Bdelloid rottifers are small animals with an interesting life cycle. They reproduce exclusively asexually, by parthenogenesis; but differently from other parthonegetic species, they have enjoyed a respectable amount of evolutionary success for 35+ millions of years, adapting to different environments and diversifying into more than 450 species.
How do they do that? One theory is that it is because their life cycle permits a considerable amount of lateral gene transfer. In situations of environmental stress, a bdelloid will rapidly dehydrate itself and wait, for up to nine years, for better conditions. Then it will rehydrate and become active again; but in doing so, it will repair its own DNA through a process that can incorporate foreign genes from their external environment (of either bdelloid or non-bdelloid origin). In fact, a significant fraction of a bdelloid genes have fungal or bacterial origin, and have been incorporated in the bdelloid genome in this way!
How does this mechanism for genetic variation compare with standard sexual reproduction? In this experiment, we will attempt to evolve simple (ten neurons big) continuous-time neural network through sexual reproduction and lateral gene transfer. Spoiler alert: lateral gene transfer seems actually much better!
Note, however: of course this does not mean that lateral gene transfer is a better mechanism than sexual reproduction in all circumstances. Details and circumstances do matter! However, it strongly suggests that there may be some real-life scenarios in which this is the case.
Our simulated critters move around a 1000x1000 bidimensional arena containing, at each time, two sources, a red one and a blue one. These two sources emit different amounts of energy, that our animals absorb; and, to survive, our simulated animals must maintain their internal energy within a certain range. Too little, and they die of starvation; too much, and they die of overeating. Our animals have no access to their internal energy level, but can distinguish between red and blue light. After a certain amount of time, the sources of light disappear and reappear somewhere else in the fields, so they better be ready to chase them around!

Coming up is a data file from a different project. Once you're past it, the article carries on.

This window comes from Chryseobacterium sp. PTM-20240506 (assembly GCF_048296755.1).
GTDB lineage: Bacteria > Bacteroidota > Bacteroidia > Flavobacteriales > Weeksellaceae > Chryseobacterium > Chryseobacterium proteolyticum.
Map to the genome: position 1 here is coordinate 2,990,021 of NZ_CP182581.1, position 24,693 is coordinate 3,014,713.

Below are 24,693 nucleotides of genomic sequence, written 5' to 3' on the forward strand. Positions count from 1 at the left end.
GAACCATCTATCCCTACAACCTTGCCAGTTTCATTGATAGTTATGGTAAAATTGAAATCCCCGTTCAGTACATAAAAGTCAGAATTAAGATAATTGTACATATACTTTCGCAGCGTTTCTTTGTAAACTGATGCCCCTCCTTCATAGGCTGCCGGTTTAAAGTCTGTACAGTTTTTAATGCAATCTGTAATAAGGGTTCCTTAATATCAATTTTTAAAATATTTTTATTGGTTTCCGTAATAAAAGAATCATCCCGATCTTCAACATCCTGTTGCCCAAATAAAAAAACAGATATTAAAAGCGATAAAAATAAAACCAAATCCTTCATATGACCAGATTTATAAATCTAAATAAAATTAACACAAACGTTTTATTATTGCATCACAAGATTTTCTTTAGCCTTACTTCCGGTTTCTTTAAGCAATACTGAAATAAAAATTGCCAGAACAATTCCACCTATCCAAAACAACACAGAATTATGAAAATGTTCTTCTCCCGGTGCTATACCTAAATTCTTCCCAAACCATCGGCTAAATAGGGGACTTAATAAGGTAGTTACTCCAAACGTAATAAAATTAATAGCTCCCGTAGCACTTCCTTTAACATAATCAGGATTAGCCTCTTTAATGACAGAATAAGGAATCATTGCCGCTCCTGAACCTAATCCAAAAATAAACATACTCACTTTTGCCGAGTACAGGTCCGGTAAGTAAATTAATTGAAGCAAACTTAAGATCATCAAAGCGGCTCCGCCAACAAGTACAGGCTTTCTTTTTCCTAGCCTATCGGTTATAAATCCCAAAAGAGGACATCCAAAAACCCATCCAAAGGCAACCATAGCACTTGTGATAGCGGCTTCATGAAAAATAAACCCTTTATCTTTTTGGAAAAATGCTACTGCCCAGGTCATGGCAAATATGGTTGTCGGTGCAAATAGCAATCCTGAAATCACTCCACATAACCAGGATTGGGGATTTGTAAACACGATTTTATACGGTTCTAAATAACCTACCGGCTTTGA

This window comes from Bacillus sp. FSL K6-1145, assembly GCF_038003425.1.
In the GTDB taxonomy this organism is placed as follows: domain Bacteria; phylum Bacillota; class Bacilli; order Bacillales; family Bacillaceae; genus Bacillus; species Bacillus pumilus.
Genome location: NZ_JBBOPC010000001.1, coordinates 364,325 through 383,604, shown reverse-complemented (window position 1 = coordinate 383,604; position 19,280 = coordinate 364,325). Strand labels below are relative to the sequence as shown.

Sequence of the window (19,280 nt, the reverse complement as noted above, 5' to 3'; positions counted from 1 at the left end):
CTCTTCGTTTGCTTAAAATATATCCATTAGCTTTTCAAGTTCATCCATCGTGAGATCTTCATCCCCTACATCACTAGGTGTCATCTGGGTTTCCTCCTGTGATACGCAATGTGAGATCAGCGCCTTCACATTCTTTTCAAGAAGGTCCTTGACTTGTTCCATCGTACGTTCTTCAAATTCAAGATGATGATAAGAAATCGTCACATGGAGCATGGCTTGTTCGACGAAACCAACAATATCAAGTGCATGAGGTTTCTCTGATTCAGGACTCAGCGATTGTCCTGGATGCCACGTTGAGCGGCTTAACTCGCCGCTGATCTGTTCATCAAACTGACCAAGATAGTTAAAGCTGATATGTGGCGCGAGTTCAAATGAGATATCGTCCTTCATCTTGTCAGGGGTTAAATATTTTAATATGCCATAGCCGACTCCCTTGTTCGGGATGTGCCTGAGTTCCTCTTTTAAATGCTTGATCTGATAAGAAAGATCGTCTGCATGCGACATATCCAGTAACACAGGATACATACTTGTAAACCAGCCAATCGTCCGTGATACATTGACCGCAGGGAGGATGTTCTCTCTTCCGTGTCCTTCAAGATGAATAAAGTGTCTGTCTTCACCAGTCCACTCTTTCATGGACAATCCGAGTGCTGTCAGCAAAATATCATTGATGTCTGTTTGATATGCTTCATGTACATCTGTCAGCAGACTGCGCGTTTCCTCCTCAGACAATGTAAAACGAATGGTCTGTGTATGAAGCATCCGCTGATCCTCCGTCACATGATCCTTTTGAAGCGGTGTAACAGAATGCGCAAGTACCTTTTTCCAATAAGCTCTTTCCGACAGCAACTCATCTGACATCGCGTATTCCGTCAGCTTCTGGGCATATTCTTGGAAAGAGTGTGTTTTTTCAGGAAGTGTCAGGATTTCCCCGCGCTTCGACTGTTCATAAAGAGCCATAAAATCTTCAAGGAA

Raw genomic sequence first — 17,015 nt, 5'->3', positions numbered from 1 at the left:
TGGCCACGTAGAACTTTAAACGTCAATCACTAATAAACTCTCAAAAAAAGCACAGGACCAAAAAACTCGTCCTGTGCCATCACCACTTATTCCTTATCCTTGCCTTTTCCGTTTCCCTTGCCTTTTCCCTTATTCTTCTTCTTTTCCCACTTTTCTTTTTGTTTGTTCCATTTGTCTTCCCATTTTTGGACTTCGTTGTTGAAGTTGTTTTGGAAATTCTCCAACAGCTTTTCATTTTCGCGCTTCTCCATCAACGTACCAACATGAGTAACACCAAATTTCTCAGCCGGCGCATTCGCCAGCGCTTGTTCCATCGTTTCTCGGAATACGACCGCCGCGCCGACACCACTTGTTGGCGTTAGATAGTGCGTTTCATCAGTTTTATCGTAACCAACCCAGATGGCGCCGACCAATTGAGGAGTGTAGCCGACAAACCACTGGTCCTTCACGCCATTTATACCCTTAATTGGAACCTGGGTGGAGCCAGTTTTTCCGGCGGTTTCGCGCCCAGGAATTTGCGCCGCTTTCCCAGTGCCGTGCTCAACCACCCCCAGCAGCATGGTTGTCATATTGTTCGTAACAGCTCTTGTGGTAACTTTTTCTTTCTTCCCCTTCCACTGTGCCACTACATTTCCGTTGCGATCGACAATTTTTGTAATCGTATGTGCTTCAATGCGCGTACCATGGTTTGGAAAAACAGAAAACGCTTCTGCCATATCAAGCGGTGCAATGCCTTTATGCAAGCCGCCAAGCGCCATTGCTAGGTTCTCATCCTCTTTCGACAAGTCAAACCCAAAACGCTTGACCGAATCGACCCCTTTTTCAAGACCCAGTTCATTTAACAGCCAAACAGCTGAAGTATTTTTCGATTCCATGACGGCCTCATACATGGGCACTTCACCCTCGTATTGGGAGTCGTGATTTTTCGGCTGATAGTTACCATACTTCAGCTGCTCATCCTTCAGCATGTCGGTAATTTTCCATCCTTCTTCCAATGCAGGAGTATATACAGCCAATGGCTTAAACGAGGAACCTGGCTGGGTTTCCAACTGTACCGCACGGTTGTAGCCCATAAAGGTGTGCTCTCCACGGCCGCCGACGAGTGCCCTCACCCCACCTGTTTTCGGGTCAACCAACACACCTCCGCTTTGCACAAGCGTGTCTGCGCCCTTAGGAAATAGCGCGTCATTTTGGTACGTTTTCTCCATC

In the above image, for example, the red light emits double the energy of the blue one; so the animals have learned to stay farther away from it. Now suppose that, after a while and after the animals evolved to survive in this environment, the amounts of energy emitted by the two lights are changed. Will they be able to adapt to the new circumstances?
In one set of experiments, our animals evolved through lateral gene transfer: whenever an animal is close to death, some of its genes are randomly overwritten by those of some completely random other one (and, in a break from biological plausibility, its neural network follows suit immediately). This is the only mechanism of genetic transmission; otherwise, they reproduce asexually.
In another set of experiments, instead, there was sexual reproduction — two of the more successful animals are selected and used to generate a successor — and in yet another set of experiments, neither sexual reproduction nor lateral gene transfer were permitted, but only random genetic variation.
Under lateral gene transfer conditions, the animals were able to evolve to adapt to the environmental change very well. Without sexual reproduction or lateral gene transfer, instead, the animals were able to evolve to adapt to the environment, but had had difficulty adapting to the environmental change. Finally, and somewhat surprisingly, the case of sexual reproduction was the worst of them all, and developed a purely stationary (and less successful) strategy.
Interestingly, if we switch off the possibility of death by overeating the animals can learn, in the sexual reproduction setting, to chase after the lights; however, in this setting, they were not able to evolve the ability to stay st a safe distance from the sources. It would seem that this delicate homeostatic behaviour is not well-preserved by our crossover operation: even if the two parents are good at staying at a safe distance from the light sources, their offspring (whose neural weights come from either parent) will not necessarily be likely to be so.
On the other hand, under lateral gene transfer, successful individuals reproduce essentially asexually while unsuccessful ones absorb genetic information from random (and hopefully more successful) ones. Thus, successful homeostatic adaptations are not lost!
See the following videos for a few examples of our simulation's behaviour: